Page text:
1. Think outside the box, and don’t be afraid to get out of your comfort zone. I talk to buyers and sellers all the time, and I know there are some people who refuse to buy from dealers or auction houses. Part of the problem with this is that it limits your potential choices. I’m happy to tell you that I’ve scored great deals from auctions, dealers, and private individuals alike. This might surprise you, but I prefer buying from auctions and dealers more than from private owners. The time I have wasted looking at cars that were grossly misrepresented, had serious paperwork issues, or clueless sellers is, well, laughable. With dealers and auction houses, not so much.
  2. Go and look at the car with your own eyes, if at all possible. I covered a lot of this in the most recent Ask an Appraiser column, and should you decide to read or re-read that article, check the comment section out as well. There’s a lot of good advice in there that I didn’t cover.
  3. Don’t just shop for the car. Look at the seller, too. My friend and fellow Hagerty contributor Rob Sass and I have an inside joke. “If you are buying a Porsche that has a Porsche Club of America sticker on one side or the rear window, and an Airline Pilots Association of America sticker on the other corner, you can assume the car is a good one.” Why? Simple. Pilots know about the importance of preventative maintenance, because lives might depend on it. That PCA sticker means they are enthusiasts who at the very least read about their cars, but also probably know sources for parts, tech tips, and things to watch out for. As for dealers and auction houses (or auction platforms) if you get bad vibes, just leave. It can be that simple.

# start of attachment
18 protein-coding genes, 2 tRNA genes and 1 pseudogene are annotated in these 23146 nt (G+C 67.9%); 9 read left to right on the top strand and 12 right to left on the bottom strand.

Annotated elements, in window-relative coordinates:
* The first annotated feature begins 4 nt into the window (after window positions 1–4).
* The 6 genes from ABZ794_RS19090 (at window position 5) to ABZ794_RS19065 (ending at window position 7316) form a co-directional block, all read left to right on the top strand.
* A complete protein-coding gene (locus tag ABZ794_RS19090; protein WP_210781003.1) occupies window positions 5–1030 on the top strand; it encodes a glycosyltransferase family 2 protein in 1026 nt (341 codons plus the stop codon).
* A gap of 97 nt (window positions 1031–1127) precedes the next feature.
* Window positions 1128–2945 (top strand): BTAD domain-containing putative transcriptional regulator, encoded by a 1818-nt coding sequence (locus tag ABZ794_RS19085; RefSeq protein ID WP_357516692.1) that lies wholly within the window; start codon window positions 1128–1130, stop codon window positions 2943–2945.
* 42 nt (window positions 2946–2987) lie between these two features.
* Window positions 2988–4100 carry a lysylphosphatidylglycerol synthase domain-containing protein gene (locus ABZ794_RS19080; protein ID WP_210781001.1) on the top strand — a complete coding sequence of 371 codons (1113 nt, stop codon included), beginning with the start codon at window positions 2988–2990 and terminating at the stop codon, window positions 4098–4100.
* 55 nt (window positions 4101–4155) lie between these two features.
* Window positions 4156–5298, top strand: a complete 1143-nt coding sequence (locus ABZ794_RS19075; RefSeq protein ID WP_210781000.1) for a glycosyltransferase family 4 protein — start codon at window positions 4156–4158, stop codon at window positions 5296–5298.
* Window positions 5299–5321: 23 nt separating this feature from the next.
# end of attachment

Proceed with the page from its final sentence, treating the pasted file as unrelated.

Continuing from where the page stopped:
4. Buy the best you can afford, unless you have the skills and time to do the work yourself.
  5. Deals are like trains. There’s another one coming down the tracks. Wait for the right one.

As for what to do in the current, soft-looking market, the advice is mostly the same as with anything you buy or sell, be it stocks or real estate or Beanie Babies. Don’t panic. Don’t sell something you want to keep unless circumstances force you to do so. The flip side of that coin is that you should never buy anything just because it’s currently cheaper than it used to be.

Collector cars are made to be enjoyed, not traded on a whim. So far this year I have sold one car and bought another. Next year for me it looks like it might be the same.

Everyone’s results will vary, but if you have some spare time on your hands this upcoming colder weather season, and if there is a type or kind of car you have been thinking about buying, I suggest you start shopping soon.